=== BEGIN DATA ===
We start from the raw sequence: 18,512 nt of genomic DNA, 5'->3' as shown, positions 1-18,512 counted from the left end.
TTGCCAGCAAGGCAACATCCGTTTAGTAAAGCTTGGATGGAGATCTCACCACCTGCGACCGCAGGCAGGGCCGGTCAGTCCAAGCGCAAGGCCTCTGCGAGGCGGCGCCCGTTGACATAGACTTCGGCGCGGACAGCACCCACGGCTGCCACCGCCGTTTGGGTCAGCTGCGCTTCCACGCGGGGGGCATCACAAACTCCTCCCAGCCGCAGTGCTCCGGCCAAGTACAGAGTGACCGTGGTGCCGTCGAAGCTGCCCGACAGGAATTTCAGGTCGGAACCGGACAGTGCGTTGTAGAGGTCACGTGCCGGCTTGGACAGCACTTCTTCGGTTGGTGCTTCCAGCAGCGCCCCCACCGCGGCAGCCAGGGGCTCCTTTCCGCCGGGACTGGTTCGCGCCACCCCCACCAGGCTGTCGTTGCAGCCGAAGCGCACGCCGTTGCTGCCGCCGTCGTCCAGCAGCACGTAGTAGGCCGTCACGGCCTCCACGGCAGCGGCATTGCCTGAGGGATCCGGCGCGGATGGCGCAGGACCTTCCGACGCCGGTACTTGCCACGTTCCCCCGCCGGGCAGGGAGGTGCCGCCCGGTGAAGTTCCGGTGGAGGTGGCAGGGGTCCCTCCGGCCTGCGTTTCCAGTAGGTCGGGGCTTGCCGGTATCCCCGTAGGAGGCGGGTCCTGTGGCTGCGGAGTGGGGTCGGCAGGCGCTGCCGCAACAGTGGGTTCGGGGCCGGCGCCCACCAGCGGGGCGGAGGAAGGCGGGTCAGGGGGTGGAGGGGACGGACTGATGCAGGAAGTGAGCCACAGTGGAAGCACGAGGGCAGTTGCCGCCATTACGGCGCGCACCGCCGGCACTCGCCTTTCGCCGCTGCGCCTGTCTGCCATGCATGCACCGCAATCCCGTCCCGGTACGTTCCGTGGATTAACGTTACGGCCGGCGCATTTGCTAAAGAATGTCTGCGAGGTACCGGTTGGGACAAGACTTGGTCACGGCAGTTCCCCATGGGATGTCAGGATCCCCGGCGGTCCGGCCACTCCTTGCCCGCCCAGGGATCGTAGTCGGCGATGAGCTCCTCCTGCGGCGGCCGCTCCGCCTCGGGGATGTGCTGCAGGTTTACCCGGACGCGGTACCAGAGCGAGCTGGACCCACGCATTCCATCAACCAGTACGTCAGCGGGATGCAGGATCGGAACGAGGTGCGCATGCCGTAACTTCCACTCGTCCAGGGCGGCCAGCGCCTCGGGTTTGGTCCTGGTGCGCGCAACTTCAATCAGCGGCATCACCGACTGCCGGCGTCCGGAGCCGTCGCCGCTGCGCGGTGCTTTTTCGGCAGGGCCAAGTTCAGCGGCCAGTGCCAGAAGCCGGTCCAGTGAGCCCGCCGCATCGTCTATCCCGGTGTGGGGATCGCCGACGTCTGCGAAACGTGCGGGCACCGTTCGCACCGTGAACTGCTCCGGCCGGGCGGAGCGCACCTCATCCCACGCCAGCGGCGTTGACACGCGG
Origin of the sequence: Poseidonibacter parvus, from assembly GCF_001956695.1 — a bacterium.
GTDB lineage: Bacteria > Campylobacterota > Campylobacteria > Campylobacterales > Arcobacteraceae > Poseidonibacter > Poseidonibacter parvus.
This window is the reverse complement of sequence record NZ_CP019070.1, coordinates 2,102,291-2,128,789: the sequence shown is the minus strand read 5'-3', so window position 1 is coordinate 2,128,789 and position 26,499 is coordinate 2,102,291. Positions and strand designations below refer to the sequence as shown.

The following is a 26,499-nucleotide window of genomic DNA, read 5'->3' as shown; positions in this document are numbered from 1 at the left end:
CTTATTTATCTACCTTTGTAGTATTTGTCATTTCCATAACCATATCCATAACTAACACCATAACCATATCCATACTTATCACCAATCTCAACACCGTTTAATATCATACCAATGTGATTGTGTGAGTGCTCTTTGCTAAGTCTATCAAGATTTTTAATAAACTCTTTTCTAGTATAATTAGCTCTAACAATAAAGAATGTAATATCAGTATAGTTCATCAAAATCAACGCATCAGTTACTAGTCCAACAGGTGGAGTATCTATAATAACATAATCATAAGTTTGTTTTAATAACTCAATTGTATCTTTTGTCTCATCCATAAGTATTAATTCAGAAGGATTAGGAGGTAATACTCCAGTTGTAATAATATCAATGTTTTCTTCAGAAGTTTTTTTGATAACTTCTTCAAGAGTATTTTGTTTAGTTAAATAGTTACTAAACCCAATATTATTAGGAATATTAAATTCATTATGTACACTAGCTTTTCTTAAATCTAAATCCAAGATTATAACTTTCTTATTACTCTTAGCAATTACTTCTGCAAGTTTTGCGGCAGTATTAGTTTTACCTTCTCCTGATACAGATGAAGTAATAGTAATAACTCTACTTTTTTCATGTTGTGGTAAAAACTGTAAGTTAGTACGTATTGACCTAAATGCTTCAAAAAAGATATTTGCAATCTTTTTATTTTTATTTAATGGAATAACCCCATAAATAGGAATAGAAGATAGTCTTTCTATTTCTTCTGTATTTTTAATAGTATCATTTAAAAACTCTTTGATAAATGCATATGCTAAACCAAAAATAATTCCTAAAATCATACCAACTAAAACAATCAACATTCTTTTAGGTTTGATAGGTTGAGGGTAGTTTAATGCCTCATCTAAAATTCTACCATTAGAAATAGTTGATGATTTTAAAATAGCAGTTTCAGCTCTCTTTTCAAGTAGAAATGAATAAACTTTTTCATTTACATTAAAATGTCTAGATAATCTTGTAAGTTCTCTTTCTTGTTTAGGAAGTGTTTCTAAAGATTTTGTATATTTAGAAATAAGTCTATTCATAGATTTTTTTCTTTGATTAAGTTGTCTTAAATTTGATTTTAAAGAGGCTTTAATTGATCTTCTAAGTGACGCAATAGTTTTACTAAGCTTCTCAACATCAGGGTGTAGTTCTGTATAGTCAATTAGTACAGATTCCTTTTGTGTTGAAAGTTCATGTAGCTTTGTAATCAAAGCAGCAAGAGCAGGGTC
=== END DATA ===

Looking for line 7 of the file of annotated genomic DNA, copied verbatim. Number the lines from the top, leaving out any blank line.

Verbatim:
CTTATTTATCTACCTTTGTAGTATTTGTCATTTCCATAACCATATCCATAACTAACACCATAACCATATCCATACTTATCACCAATCTCAACACCGTTTAATATCATACCAATGTGATTGTGTGAGTGCTCTTTGCTAAGTCTATCAAGATTTTTAATAAACTCTTTTCTAGTATAATTAGCTCTAACAATAAAGAATGTAATATCAGTATAGTTCATCAAAATCAACGCATCAGTTACTAGTCCAACAGGTGGAGTATCTATAATAACATAATCATAAGTTTGTTTTAATAACTCAATTGTATCTTTTGTCTCATCCATAAGTATTAATTCAGAAGGATTAGGAGGTAATACTCCAGTTGTAATAATATCAATGTTTTCTTCAGAAGTTTTTTTGATAACTTCTTCAAGAGTATTTTGTTTAGTTAAATAGTTACTAAACCCAATATTATTAGGAATATTAAATTCATTATGTACACTAGCTTTTCTTAAATCTAAATCCAAGATTATAACTTTCTTATTACTCTTAGCAATTACTTCTGCAAGTTTTGCGGCAGTATTAGTTTTACCTTCTCCTGATACAGATGAAGTAATAGTAATAACTCTACTTTTTTCATGTTGTGGTAAAAACTGTAAGTTAGTACGTATTGACCTAAATGCTTCAAAAAAGATATTTGCAATCTTTTTATTTTTATTTAATGGAATAACCCCATAAATAGGAATAGAAGATAGTCTTTCTATTTCTTCTGTATTTTTAATAGTATCATTTAAAAACTCTTTGATAAATGCATATGCTAAACCAAAAATAATTCCTAAAATCATACCAACTAAAACAATCAACATTCTTTTAGGTTTGATAGGTTGAGGGTAGTTTAATGCCTCATCTAAAATTCTACCATTAGAAATAGTTGATGATTTTAAAATAGCAGTTTCAGCTCTCTTTTCAAGTAGAAATGAATAAACTTTTTCATTTACATTAAAATGTCTAGATAATCTTGTAAGTTCTCTTTCTTGTTTAGGAAGTGTTTCTAAAGATTTTGTATATTTAGAAATAAGTCTATTCATAGATTTTTTTCTTTGATTAAGTTGTCTTAAATTTGATTTTAAAGAGGCTTTAATTGATCTTCTAAGTGACGCAATAGTTTTACTAAGCTTCTCAACATCAGGGTGTAGTTCTGTATAGTCAATTAGTACAGATTCCTTTTGTGTTGAAAGTTCATGTAGCTTTGTAATCAAAGCAGCAAGAGCAGGGTC